Can policy changes reduce child poverty?



Can policy changes reduce child poverty?

Pac, J., Garfinkel, I., Kaushal, N., Nam, J., Nolan, L., Waldfogel, J., & Wimer, C. (2020). Reducing poverty among children: Evidence from state policy simulations. Children and Youth Services Review, 115.

What can we learn from this study?

States vary considerably in their approach to child poverty. This research study simulates the potential reduction in child poverty if all states were to adopt a generous and inclusive application of four key policies: Temporary Assistance for Needy Families (TANF), Supplemental Nutrition Assistance Program (SNAP), state Earned Income Tax Credits (EITC), and state Child Tax Credits (CTC).

Study details:

  • Data source: Current Population Survey’s Annual Social and Economic Supplement (CPS ASEC); Urban Institute’s Transfer Income Model 3.0 (TRIM3); Supplemental Poverty Measure (SPM)
  • Methodology: Simulations of child poverty rates based on applying the most generous states’ allotment of TANF, SNAP, EITC, and CTC to all states 
  • Dates: 2010-2012

What are the critical findings?

Though not all states stand to benefit from changes to all four policies, 5.5 million children would be lifted out of poverty if all states were to adopt the most generous and inclusive state’s approach for each. More specifically:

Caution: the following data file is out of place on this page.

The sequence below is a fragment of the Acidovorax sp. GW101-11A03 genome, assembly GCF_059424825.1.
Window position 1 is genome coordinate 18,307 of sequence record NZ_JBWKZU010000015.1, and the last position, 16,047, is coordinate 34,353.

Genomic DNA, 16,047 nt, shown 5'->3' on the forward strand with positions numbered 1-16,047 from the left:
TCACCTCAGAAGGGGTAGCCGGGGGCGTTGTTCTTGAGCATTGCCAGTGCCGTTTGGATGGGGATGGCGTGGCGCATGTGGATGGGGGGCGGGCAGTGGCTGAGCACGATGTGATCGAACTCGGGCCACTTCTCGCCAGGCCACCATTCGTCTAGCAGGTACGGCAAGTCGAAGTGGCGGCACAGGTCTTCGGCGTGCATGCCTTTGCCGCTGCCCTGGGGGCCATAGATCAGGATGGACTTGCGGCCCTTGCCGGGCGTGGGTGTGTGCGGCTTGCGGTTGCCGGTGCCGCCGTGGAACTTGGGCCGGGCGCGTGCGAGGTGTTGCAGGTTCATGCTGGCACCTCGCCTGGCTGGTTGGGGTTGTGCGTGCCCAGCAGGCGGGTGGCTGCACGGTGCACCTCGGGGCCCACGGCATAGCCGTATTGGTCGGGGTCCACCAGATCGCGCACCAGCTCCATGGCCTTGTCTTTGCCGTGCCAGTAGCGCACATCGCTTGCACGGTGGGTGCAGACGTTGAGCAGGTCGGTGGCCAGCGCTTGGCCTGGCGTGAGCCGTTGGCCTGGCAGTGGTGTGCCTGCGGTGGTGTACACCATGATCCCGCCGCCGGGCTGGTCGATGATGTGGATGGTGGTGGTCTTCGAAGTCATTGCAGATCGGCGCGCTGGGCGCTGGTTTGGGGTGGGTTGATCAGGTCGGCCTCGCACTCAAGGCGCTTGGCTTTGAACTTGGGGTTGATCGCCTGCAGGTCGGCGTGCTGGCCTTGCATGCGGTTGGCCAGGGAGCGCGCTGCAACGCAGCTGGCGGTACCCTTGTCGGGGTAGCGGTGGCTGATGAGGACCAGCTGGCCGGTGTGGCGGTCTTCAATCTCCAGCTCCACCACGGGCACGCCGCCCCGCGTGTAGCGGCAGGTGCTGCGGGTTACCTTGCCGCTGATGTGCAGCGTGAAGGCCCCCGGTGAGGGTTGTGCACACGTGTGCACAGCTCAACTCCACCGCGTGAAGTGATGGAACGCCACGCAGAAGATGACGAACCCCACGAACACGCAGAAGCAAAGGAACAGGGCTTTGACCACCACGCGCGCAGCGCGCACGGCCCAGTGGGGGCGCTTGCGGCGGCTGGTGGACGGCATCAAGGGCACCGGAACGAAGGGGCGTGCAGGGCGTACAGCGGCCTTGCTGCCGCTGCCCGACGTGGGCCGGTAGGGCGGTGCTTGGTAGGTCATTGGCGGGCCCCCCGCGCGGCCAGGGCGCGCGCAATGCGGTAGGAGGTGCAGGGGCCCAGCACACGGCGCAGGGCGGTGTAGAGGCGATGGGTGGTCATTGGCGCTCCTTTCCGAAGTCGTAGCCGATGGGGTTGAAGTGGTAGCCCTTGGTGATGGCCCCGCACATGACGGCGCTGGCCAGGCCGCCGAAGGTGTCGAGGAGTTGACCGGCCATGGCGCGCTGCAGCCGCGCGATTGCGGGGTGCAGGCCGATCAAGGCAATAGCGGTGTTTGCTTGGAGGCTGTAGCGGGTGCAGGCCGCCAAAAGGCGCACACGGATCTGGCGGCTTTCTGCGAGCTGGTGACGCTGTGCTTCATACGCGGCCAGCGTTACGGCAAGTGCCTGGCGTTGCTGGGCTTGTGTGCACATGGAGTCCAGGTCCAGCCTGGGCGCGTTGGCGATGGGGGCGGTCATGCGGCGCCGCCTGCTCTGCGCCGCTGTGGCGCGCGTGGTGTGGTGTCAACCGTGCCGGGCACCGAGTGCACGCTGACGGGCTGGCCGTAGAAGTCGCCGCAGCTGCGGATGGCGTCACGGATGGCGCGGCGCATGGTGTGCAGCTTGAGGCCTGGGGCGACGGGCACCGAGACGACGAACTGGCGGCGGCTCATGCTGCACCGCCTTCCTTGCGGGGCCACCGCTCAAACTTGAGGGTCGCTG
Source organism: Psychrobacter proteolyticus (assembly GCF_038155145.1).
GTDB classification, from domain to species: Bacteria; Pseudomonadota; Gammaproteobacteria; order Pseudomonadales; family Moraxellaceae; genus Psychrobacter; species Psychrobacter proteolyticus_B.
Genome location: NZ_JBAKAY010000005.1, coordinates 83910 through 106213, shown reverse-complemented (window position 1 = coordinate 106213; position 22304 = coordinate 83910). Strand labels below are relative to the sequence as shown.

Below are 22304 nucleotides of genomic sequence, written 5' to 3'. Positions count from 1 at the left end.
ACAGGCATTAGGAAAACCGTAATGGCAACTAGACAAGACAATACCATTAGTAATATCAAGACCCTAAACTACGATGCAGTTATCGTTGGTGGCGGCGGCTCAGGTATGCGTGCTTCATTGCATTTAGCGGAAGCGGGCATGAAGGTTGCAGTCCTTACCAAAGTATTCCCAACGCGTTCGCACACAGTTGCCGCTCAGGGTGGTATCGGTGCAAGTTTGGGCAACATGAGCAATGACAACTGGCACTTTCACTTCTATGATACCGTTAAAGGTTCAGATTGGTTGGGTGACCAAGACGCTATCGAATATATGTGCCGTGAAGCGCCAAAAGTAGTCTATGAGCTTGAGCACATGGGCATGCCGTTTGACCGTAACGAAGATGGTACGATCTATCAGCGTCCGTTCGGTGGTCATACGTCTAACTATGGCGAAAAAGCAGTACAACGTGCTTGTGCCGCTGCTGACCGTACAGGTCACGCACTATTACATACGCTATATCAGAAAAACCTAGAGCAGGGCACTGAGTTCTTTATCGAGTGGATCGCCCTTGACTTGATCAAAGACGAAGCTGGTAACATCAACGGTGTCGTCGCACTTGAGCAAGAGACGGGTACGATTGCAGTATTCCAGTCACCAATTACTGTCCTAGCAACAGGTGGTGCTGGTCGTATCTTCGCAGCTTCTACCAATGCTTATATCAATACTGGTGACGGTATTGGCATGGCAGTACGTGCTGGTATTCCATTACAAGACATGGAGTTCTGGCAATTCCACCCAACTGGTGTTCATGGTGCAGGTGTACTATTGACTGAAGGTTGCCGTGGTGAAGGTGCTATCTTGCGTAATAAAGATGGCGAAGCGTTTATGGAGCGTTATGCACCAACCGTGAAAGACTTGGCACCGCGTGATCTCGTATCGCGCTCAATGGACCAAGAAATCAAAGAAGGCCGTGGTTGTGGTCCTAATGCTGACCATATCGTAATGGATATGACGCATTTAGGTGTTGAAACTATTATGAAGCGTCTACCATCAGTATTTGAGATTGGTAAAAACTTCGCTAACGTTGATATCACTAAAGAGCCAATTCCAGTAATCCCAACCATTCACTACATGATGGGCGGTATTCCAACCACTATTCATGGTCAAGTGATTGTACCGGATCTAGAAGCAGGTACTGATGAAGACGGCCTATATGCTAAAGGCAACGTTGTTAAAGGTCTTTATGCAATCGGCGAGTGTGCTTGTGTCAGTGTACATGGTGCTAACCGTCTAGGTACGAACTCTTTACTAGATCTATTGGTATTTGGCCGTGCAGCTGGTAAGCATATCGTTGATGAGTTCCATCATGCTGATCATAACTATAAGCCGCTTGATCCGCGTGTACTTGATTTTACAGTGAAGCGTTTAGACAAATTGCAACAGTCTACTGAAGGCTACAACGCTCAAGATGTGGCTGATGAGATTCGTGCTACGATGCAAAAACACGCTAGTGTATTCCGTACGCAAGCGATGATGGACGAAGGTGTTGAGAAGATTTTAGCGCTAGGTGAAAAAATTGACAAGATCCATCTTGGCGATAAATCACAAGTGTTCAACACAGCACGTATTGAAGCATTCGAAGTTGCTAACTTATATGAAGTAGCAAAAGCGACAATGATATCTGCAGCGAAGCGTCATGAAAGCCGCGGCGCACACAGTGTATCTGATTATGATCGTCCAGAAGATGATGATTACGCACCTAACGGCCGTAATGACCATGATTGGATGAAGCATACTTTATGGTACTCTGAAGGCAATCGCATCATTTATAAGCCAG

• Adopting the most generous and inclusive approach in all four policy areas has the potential to reduce child poverty from 17.2% to 14.2% in high poverty states, 11.3% to 9.5% in medium poverty states, and 8.6% to 7.1% in low poverty states. 
  • Among the four policies, the EITC has the largest impact on child poverty rates, reducing child poverty by an average of 1.5% in high poverty states, 0.9% in medium poverty states, and 0.6% in low poverty states. If all states adopted only the most generous and inclusive state’s EITC policy, almost 2.7 million children would no longer be in poverty. (This compares to 1,340,499 children for the SNAP simulation, 985,776 for TANF, and 816,558 for CTC.)
  • The ability of states to make changes to their benefit policies varies across the U.S., and often is contingent on voter preferences, overall revenue, tax revenue, and other priorities.

Why is this important for our work?

While child protection agencies are not tasked with or equipped to eradicate poverty, they can initiate and help drive community-based strategies, connections, and collaborations that offer concrete supports, including financial supports to families to prevent or mitigate poverty-related challenges that may increase the likelihood of child welfare involvement. Additional research is ongoing to specifically connect the impact of policy changes to rates of child maltreatment. 

This summary synthesizes the findings from a single research study. To learn more about the economics of child maltreatment, please review the following resources: Can providing material needs decrease the rate of child maltreatment? and Do states with refundable Earned Income Tax Credits have lower rates of children in foster care? 

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